Join the debate about the prevention of undernutrition
You are invited to participate in a debate about an article we published in the journal World Nutrition
Is “small quantity lipid nutrition supplement” (SQ-LNS) a sustainable and pragmatic strategy to prevent malnutrition?
Young child malnutrition and food insecurity is the result of many factors including social and economic inequities, disempowerment of women, inadequate support for breastfeeding, degraded environments, poor sanitation, unsafe water, violence and conflict. In this complex context, humanitarian agencies have a responsibility to guard against unintended consequences and ensure that the promotion of “quick fix” interventions do no harm. One such intervention is the Small Quantity Lipid Nutrition Supplement (SQ-LNS), that UNICEF is recommending for introduction into national nutrition programs to reduce mortality. The authors believe this recommendation is based on questionable evidence. They point to a fundamental flaw that trials compared “an intervention (SQ-LNS)” with “no comparable food-based intervention.” In effect, a pre-determined outcome. Also present is a conflict of interest, with support and intellectual input coming from interested food companies. Many other concerns are listed: SQ-LNS is an ultra-processed food (UPF), as defined by Nova Classification; daily feeding to children with poor diets will not improve dietary diversity and may undermine confidence in more culturally appropriate and nutritious family foods; the double burden of malnutrition and the emerging pandemic of overnutrition; the environmental impact of packaging and most importantly the clear potential for commercial exploitation. The widespread use of SQ-LNS in the face of food poverty is viewed as an unsustainable, unsafe and nutritionally inappropriate response. UN and humanitarian agencies should use their considerable diplomatic influence to challenge corporate-led food systems and support governments in their efforts to protect, promote and support breastfeeding and the provision of diverse complementary foods.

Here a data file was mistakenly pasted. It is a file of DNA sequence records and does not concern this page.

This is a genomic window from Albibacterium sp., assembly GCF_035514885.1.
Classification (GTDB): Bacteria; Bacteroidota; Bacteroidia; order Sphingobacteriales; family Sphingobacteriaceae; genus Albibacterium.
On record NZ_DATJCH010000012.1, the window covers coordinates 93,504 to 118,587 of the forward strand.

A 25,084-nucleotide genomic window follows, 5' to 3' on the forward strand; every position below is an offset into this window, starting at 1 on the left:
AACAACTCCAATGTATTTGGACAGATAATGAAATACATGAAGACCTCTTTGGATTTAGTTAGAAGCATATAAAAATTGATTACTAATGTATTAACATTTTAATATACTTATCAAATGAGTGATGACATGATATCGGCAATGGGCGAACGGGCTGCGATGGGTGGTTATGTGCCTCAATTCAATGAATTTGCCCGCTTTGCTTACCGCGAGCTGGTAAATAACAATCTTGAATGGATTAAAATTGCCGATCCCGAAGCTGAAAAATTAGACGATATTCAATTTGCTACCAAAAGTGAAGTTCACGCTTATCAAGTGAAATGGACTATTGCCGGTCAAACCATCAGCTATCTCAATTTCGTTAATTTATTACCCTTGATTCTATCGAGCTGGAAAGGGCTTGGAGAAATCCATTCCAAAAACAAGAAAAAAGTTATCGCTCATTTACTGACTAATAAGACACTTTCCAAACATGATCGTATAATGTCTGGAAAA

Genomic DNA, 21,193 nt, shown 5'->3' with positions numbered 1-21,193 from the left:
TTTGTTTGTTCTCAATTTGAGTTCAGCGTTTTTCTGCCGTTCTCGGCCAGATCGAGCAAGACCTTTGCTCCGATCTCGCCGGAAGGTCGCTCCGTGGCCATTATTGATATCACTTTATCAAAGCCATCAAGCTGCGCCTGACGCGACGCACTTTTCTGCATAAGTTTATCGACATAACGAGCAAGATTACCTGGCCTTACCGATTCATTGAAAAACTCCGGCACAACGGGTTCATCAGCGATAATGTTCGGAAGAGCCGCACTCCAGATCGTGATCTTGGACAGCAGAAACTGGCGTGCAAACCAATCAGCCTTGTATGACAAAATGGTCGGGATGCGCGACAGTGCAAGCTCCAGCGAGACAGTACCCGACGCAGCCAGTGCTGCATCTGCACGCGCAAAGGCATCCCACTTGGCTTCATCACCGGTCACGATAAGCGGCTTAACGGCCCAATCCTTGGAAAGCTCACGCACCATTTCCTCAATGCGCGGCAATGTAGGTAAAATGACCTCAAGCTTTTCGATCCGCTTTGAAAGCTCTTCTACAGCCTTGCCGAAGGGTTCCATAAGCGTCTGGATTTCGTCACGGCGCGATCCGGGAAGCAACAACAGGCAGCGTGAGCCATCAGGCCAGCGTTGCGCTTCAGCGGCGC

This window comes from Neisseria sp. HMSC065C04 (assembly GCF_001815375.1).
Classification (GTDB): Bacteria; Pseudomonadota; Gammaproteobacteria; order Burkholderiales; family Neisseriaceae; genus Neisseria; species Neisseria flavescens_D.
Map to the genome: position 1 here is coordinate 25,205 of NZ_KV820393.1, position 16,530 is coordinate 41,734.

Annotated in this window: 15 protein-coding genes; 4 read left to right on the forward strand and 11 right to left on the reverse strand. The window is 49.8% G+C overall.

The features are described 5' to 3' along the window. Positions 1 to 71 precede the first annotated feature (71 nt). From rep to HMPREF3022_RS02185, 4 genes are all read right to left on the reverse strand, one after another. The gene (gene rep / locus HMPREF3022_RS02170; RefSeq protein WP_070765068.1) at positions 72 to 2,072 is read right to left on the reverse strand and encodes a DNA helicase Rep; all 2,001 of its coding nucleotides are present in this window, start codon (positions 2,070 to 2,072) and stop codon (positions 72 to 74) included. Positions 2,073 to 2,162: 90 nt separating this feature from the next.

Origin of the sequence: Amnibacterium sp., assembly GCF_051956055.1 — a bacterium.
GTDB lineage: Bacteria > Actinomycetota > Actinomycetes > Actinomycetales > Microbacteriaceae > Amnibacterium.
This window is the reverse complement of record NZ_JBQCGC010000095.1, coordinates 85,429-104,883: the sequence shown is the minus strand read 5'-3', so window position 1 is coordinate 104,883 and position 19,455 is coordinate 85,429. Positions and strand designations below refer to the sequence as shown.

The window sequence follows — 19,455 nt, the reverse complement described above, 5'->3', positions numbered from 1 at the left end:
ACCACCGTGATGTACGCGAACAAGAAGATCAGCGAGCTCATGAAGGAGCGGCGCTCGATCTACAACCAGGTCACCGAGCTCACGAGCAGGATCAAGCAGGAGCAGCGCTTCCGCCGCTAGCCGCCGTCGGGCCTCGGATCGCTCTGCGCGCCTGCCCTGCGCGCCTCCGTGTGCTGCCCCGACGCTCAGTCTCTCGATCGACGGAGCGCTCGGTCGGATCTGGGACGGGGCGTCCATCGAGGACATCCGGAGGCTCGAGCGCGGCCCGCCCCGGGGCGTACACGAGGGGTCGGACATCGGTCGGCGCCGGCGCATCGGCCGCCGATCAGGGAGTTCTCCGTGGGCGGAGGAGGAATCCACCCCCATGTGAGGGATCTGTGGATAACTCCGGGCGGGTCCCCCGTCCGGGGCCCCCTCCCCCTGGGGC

Why small-quantity lipid-based nutrient supplements should be integrated into comprehensive strategies to prevent child undernutrition in nutritionally vulnerable populations: response to Gupta et al.’s commentary
Response to Dewey et al.’s Letter
PDFs are available at the DOI and attached for convenience. The editor Dr Ted Greiner requests for your participation in his introduction.
“World Nutrition has always sought to generate dialog and healthy debate within the global public health nutrition community. The first literature review published in the journal, The Great Vitamin A Fiasco, by the late Professor Michael Latham, resulted in dozens of letters to the editor. Responses from our readership have been tamer since then, but the current issue may be the source of new controversy. In our previous issue, Gupta et al. wrote a criticism of “small quantity lipid nutrition supplements” (SQ-LNS), and how they are being promoted for prevention, not just treatment of malnutrition. In a commentary in the present issue, Dewey and a remarkable 43 co-authors respond, with a detailed explanation of what the product is, the evidence base behind it, and their opinion of why they believe it should be used to prevent malnutrition in vulnerable populations. As is common practice when a journal author is criticized, Gupta et al. were sent the Dewey et al. article before the current issue of the journal was published. Gupta et al. have in turn have submitted a letter to the editor in rebuttal.
After reading all of this, if you are like me, you find yourself in a state of cognitive dissonance. Of course, part of this is not directly disagreement, but a focus on different aspects of the issues. But in any case, clearly further input/debate is needed, and we invite readers to submit here letters to the editor, weighing in on the complex issues involved”.